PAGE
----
Shortly after last year’s presidential election, Democrats in the California Legislature drew headlines by introducing a flurry of bills attacking “fake news.” They called for more resources to teach media literacy, so public school students could better discern facts from the kind of bogus stories that proliferated online during the campaign.
Yet in the months since, all three of those bills have quietly met their demise—victims of the Legislature’s appropriations committees.
Officially, the committees—one in each house—are supposed to pull the Legislature’s purse strings, weighing how much a proposal is expected to cost, and comparing bills against one another to establish priorities for state tax dollars. Unofficially, the Appropriations Committee is where bills go to die—especially the ones the ruling party wants to bury with little trace.
This month, the appropriations committees quietly killed the last of the fake-news bills, a pile of marijuana measures, a proposal to create a “pro-choice” license plate and another headline-grabbing bill that would have allowed cities to keep bars open until 4 a.m.—an issue few lawmakers outside of San Francisco seem to regard as a burning problem.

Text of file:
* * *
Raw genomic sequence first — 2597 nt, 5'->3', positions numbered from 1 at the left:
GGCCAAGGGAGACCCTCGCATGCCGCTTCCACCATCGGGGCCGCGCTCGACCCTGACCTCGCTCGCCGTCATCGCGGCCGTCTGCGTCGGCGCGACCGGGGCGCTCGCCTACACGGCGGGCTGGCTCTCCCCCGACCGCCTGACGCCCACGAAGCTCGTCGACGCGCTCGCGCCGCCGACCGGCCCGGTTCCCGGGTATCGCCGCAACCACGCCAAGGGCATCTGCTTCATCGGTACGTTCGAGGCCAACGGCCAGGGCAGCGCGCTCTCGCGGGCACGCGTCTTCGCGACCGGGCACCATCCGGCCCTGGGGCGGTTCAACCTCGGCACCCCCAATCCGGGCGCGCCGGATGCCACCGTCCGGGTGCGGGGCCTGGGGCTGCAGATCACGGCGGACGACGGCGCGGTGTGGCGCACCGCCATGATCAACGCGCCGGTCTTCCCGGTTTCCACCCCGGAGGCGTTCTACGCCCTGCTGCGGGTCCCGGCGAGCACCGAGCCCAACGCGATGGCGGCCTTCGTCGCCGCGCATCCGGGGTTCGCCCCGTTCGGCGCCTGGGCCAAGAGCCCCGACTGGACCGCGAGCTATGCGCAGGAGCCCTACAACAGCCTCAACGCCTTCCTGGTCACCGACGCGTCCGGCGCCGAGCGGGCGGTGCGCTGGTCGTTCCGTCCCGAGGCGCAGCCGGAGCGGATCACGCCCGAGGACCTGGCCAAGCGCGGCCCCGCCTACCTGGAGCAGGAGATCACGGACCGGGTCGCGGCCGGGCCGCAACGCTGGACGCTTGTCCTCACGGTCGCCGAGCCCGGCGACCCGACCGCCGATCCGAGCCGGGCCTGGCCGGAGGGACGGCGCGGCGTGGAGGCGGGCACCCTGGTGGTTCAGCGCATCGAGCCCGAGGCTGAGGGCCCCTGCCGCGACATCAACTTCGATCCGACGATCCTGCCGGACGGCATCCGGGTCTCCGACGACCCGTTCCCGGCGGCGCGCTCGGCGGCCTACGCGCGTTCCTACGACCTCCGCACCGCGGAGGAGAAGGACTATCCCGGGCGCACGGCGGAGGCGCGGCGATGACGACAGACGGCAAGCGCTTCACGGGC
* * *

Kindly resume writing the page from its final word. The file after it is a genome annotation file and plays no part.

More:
As befits a good murder plot, lawmakers target potential victims by placing the bills on what they call the “suspense file.” Then, twice a year, the appropriations committees cull through all these bills, allowing some to proceed to a floor vote, but stopping many others in their tracks. In other committees, lawmakers publicly vote when they kill a bill, attaching their names and reputations to the decision. But there is no public vote when the appropriations committees snuff out bills on the suspense file.
“It’s the closest thing that the Legislature has to a veto power,” said former Assemblyman Mike Gatto, a Los Angeles Democrat who chaired the Appropriations Committee from 2012 to 2014.
Sure, decisions are based on weighing the costs and benefits of the proposed policies, Gatto said. “But it’s also a cost-benefit analysis politically: How much does the House want to put a bill like this on the floor?”
Euthanizing a bill in this way shields lawmakers from having to cast a difficult floor vote—often choosing between a popular idea and one that aggravates powerful interests at the state Capitol.
Here’s a look at some of the dozens of bills that appropriations committees recently axed:
Making school spending more transparent: AB 1321 would have required every school to publish reports on how much money they spend per student. Civil rights groups said it would ensure that funds intended to help needy children are spent in their classrooms. But teachers’ unions and school administrators—influential forces in the Capitol—spent most of the year opposing the bill by Democratic Assemblywoman Shirley Weber of San Diego.